Appreciating art helps young children learn to think and express ideas
Transition Kindergarten students discuss 19th century French artist Gustave Caillebotte’s painting “Fruits on Display” at Figarden Elementary School in Fresno.
Art classes for pre-kindergarten students go beyond finger paintings and into the worlds of van Gogh, da Vinci and Rivera.
Teachers in a number of California districts are using classic artwork to inspire some of the younger students to observe closely, think critically, and discuss with respect – all key elements of the approach to learning. learning of the common core.
By watching a Picasso or Cézanne up close in class, children aged 4 and 5 learn to observe and translate their thoughts into language, to listen and to respond from multiple perspectives.
This approach for K-12 students was developed about 20 years ago by the co-founders of Visual thinking strategies, a New York-based association that provides training in the method to schools and art museums. More recently, the association introduced the concept to pre-K classes.
It seems that its appeal has increased since the introduction of the Common Core standards adopted by California and 42 other states.
Over the past two years, national trainings of nonprofit educators have doubled, said Amy Chase Gulden, national program director. The association has trained teachers in more than 70 schools in the Bay Area, northern California and Los Angeles.
Research studies on the method showed that students in classes where the visual thinking program was used had better understanding of visual images, exhibited greater growth in math and reading, and showed better socio-emotional growth than students in classes who were not using the program. The approach was particularly effective for English learners.
The visual thinking method asks young students three questions: What is happening in this image? What do you see that makes you say that? What more can we find?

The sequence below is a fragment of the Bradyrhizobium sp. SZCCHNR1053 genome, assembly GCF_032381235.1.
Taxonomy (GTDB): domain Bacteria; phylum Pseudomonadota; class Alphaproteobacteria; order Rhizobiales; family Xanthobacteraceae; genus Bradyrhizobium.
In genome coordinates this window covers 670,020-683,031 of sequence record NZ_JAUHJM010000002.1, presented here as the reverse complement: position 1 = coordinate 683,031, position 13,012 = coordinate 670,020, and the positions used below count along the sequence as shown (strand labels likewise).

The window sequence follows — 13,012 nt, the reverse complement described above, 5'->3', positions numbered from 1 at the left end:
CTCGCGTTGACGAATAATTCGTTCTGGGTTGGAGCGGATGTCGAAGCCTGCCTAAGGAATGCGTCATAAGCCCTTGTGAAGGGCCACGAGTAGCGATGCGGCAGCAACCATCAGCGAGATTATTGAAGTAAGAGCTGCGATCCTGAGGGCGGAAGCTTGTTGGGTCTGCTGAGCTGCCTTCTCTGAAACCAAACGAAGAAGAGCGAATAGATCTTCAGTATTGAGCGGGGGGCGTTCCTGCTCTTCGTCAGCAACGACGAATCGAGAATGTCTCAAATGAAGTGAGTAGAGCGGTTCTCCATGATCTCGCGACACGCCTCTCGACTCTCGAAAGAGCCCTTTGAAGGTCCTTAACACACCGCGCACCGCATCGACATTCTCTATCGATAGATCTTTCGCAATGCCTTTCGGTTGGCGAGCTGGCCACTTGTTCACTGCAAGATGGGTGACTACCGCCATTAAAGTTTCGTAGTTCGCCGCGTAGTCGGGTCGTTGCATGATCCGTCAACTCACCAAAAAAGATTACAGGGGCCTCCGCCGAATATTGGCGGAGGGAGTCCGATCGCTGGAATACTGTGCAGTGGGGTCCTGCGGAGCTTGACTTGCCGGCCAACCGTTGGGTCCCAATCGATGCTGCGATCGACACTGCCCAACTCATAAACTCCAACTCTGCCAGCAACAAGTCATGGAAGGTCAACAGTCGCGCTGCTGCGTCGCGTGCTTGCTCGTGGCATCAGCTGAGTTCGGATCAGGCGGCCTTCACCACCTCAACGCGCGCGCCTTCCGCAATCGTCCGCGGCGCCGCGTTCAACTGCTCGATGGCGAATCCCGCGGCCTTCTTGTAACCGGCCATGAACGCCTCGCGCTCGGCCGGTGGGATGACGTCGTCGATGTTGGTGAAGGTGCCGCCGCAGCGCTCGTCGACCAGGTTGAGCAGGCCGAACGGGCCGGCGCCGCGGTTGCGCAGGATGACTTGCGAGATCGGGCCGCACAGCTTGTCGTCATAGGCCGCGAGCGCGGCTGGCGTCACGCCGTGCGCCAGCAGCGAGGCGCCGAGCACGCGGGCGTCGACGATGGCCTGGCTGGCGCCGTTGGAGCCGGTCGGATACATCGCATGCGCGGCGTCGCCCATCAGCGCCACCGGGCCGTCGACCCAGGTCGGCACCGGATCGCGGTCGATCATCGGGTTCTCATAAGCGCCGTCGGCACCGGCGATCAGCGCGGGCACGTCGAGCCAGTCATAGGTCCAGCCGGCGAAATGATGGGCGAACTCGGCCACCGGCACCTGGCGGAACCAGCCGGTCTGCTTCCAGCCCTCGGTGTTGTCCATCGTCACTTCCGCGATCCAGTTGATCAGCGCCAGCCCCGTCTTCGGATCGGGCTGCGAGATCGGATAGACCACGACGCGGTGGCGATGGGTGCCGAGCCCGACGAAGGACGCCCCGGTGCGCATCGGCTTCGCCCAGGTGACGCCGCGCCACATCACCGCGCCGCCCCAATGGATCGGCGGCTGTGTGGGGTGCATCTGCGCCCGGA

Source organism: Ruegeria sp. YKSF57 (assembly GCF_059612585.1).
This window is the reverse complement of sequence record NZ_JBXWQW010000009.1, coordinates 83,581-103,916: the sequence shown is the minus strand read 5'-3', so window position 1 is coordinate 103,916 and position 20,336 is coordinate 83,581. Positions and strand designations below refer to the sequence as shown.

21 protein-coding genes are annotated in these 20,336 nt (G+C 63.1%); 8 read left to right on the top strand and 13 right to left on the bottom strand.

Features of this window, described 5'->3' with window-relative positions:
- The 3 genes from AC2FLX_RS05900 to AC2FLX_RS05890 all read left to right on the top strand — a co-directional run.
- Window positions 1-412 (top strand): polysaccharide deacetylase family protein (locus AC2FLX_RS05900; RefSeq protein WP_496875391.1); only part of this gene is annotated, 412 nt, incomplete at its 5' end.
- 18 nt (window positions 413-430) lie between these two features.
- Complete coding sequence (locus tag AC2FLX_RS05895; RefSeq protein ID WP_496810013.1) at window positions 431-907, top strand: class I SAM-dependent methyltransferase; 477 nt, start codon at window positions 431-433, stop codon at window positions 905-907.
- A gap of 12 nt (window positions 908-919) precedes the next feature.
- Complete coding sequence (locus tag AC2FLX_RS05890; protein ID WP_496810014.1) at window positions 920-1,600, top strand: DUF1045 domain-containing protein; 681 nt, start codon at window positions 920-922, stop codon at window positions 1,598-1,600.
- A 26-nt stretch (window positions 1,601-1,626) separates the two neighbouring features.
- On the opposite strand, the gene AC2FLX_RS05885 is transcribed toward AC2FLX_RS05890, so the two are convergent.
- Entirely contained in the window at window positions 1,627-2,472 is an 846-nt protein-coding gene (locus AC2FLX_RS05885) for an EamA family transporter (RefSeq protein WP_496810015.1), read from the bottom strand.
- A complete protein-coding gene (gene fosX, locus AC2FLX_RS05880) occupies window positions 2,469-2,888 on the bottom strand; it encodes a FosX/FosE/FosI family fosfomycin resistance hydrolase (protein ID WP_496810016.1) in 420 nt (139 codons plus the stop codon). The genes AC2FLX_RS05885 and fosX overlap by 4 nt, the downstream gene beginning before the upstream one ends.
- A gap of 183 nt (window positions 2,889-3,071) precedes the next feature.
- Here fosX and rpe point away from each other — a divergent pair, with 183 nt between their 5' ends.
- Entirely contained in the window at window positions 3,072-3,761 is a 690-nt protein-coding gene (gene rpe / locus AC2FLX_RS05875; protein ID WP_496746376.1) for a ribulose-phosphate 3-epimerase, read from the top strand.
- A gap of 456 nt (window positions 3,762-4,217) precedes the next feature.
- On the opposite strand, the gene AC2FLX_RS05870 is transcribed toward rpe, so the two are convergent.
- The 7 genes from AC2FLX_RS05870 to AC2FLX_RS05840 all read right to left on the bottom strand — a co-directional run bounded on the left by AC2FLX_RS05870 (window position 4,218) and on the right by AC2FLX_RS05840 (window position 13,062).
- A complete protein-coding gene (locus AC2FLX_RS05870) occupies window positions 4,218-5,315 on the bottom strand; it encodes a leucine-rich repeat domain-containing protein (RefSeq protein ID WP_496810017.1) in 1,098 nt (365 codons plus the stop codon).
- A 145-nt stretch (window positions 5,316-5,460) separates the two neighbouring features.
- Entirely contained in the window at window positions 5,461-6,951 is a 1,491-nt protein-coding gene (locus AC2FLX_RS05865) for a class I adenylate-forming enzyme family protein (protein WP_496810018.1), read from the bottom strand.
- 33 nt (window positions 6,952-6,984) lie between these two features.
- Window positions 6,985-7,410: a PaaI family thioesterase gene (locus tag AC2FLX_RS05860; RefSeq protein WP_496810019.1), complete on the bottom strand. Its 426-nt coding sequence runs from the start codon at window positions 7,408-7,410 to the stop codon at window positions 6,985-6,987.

This approach teaches students how to take the time to observe closely, describe what they see in detail, and provide evidence for their observations, said Gulden, “the types of skills that the core requires.”
Such programs are part of a new movement in the English language arts to develop visual literacy, said Kim Morin, a professor who teaches integrated art at Fresno State University.
“It kind of came with the core – a more holistic approach,” Morin said. “As society becomes more and more digital, it is not enough to be able to read the words; we have to be able to read the pictures.
“We have to be able to look at a picture and understand it, not just react to it,” she said.
Some districts, such as San Francisco Unified, used this method long before the adoption of Common Core standards. When Elizabeth Levett, a kindergarten teacher at George Peabody Elementary School in San Francisco, introduced the Visual Thinking Strategies program to her classroom about eight years ago, she said she saw the growth of language of his students “from one lesson to another. “
“They will start the year with ‘I see a balloon’,” she said. “After that it snowballed. It’s incredible.”
“We’re giving them language they wouldn’t normally have in a context that makes sense to them right now,” said Elizabeth Levett, kindergarten teacher at George Peabody Elementary School in San Francisco.
Teachers respond to a student’s comment on a painting by paraphrasing the comment and taking it to the next level, Levett said. Maybe a student will notice a figure. The teacher will then say: “So you notice this figure in the foreground on the left of the board?” “
“We are giving them language they wouldn’t normally have in a context that makes sense to them right now,” she said.
It is important for the teacher to paraphrase the student’s comment in such a way that the student feels understood and the rest of the group can understand what the student said, Gulden said. Teachers need to let go of their agendas and ideas and follow the child, she said, another core learning approach.
Sometimes the student can look up a word and the teacher can rephrase the student’s idea using the word, she said.
The approach “builds vocabulary and fluency,” Gulden said. The method is particularly effective with recent immigrants, she said.
School psychologist Julie Montali also finds that the method works well with English learners. Montali has an art degree and was trained in the method of visual thinking. She developed a similar program for pre-K students at Fresno Unified with English instructional coach Claudia Readwright.